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'Of all the endeavors on which I have worked in public life, I am proudest of the accomplishment in developing the Colorado River.  It is not the damming of the streams or the harnessing of the floods in which I take pride, but rather in the ending of the waste of the region.  The region - so unproductive in my youth - is now a vital part of the national economy and potential.'

Lyndon Johnson, 1958

In the early part of the 20th century, Austin, Texas was a growing and thriving little city. Only 20 miles west of Austin, in the area now known as South Lake Travis, time seemingly stood still. Populated with a smattering of farms, ranches, it was an area where Texans lived looking for beautiful natural surroundings and an alternative to city life.


The Colorado River ran through the Hill Country and Travis County. A resource both beautiful and (usually) advantageous for nearby farmers and dwellers, when it flooded, the River caused great damage to the area. In an effort to control flooding and a desire to produce inexpensive hydroelectric electricity, the idea of building a dam was born.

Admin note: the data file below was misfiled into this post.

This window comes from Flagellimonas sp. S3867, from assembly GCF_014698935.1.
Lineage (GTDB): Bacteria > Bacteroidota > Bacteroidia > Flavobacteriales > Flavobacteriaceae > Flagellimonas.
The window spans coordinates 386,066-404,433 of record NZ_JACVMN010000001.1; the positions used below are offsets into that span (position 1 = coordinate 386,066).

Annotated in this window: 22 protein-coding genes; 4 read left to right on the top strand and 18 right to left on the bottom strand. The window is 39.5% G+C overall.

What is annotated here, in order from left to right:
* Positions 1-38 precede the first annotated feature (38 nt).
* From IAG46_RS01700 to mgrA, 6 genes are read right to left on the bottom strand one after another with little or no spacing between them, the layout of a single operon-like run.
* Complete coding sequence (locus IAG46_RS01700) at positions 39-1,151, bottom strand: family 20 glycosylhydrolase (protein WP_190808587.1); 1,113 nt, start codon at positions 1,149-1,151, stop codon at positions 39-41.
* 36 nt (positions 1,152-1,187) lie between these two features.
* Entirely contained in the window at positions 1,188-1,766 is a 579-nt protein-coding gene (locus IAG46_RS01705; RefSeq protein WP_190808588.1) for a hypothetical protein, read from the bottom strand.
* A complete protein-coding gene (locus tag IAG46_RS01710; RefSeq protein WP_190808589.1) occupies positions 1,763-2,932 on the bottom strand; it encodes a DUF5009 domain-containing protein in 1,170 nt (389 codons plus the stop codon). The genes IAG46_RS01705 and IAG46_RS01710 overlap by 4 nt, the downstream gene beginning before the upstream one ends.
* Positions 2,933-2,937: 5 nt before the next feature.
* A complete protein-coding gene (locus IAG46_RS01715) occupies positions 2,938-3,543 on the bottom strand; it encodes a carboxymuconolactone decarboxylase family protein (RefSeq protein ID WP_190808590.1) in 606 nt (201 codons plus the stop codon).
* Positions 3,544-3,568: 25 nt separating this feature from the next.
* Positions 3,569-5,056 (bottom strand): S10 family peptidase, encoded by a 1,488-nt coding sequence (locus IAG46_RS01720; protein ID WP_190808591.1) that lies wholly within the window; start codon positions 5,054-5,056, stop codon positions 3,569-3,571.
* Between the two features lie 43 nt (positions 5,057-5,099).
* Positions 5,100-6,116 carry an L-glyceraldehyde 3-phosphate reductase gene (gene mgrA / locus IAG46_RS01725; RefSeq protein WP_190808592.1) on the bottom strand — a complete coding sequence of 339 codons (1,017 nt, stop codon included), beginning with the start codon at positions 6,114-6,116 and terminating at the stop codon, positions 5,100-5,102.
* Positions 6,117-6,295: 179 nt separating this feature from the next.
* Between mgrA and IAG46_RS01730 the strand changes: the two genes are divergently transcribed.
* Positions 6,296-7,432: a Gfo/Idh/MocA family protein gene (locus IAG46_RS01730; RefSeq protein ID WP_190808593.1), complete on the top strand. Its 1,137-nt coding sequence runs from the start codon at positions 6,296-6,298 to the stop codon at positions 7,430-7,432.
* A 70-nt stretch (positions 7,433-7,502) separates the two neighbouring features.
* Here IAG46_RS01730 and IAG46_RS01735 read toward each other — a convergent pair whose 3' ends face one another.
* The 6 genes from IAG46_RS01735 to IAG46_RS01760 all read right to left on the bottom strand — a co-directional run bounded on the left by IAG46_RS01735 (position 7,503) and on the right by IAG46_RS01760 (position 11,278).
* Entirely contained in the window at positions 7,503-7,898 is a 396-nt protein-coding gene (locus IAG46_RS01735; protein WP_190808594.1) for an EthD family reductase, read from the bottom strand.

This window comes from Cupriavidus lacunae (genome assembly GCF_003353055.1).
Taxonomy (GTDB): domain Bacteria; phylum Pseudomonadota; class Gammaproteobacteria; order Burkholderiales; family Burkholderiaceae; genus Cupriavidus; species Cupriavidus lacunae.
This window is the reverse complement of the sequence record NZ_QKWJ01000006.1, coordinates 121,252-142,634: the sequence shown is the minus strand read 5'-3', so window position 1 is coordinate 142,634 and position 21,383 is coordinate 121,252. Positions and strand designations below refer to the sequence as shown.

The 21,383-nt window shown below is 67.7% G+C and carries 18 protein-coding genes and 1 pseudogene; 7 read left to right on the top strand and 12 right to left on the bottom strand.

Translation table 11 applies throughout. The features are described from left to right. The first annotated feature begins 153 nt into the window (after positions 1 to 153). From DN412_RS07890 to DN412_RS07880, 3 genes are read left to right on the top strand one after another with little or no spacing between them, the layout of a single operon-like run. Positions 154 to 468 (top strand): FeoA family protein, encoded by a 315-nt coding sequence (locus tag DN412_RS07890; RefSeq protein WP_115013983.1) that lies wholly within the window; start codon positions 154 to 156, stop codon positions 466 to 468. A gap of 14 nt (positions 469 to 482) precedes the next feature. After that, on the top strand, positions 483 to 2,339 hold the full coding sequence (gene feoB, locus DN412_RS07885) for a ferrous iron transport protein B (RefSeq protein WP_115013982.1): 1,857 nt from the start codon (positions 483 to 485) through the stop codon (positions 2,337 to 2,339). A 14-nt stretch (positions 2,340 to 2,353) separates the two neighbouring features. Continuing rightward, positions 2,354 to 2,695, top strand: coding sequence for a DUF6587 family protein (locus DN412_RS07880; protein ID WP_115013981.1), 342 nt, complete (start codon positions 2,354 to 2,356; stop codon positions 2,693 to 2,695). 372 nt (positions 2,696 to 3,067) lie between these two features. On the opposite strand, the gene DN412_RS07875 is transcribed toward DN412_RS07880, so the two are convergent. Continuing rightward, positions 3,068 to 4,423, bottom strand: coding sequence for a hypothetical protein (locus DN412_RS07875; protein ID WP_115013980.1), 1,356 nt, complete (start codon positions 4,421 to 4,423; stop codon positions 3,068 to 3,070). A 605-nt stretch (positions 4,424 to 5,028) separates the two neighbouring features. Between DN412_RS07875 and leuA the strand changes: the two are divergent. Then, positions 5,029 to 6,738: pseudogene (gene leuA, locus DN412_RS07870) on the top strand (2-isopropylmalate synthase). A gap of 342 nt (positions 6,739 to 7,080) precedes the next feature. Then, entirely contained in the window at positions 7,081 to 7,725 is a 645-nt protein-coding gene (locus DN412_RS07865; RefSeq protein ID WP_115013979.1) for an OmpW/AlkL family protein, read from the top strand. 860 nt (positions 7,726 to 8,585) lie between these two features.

The Lower Colorado River Authority (LCRA) together with support from politicians J.P. Buchanan and (later) a young Congressman named Lyndon Johnson, the LCRA took on the herculean effort of building Mansfield Dam. Construction began in 1937 on the 26-story high, 7,000 foot long Dam and 4 years later was completed.


From the enclosure that was to be Mansfield Dam was created our Lake Travis. At its’ widest point the lake is 4.5 miles, spans 63.5 miles, and is almost 19,000 acres in area. Today, the lake is a favorite destination point for visitors from all over Texas and beyond. Boaters, swimmers, fisherman, and water lovers alike come back year after year to enjoy it's natural beauty and scenic landscapes. The residential community has grown and with it also a thriving environment for commercial and retail businesses.

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